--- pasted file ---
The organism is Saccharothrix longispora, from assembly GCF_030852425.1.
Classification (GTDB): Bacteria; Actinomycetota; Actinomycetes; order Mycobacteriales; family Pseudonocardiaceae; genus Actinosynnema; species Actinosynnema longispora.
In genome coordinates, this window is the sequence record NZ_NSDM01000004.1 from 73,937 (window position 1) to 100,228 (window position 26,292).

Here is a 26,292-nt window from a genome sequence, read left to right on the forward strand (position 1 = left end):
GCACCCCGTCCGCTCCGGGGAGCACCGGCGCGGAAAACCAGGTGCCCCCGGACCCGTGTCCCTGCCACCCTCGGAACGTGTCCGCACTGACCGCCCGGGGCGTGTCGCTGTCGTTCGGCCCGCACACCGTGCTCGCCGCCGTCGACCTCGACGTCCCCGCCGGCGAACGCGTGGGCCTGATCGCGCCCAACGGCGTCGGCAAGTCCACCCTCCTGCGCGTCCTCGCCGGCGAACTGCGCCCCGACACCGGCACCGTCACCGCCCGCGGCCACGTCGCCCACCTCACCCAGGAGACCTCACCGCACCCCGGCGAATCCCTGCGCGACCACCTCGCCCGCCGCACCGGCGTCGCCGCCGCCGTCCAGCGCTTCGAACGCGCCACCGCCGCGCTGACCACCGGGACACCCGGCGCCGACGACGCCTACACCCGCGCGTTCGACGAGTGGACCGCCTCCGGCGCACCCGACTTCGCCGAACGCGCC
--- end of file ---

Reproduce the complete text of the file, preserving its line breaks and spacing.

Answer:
The organism is Saccharothrix longispora, from assembly GCF_030852425.1.
Classification (GTDB): Bacteria; Actinomycetota; Actinomycetes; order Mycobacteriales; family Pseudonocardiaceae; genus Actinosynnema; species Actinosynnema longispora.
In genome coordinates, this window is the sequence record NZ_NSDM01000004.1 from 73,937 (window position 1) to 100,228 (window position 26,292).

Here is a 26,292-nt window from a genome sequence, read left to right on the forward strand (position 1 = left end):
GCACCCCGTCCGCTCCGGGGAGCACCGGCGCGGAAAACCAGGTGCCCCCGGACCCGTGTCCCTGCCACCCTCGGAACGTGTCCGCACTGACCGCCCGGGGCGTGTCGCTGTCGTTCGGCCCGCACACCGTGCTCGCCGCCGTCGACCTCGACGTCCCCGCCGGCGAACGCGTGGGCCTGATCGCGCCCAACGGCGTCGGCAAGTCCACCCTCCTGCGCGTCCTCGCCGGCGAACTGCGCCCCGACACCGGCACCGTCACCGCCCGCGGCCACGTCGCCCACCTCACCCAGGAGACCTCACCGCACCCCGGCGAATCCCTGCGCGACCACCTCGCCCGCCGCACCGGCGTCGCCGCCGCCGTCCAGCGCTTCGAACGCGCCACCGCCGCGCTGACCACCGGGACACCCGGCGCCGACGACGCCTACACCCGCGCGTTCGACGAGTGGACCGCCTCCGGCGCACCCGACTTCGCCGAACGCGCC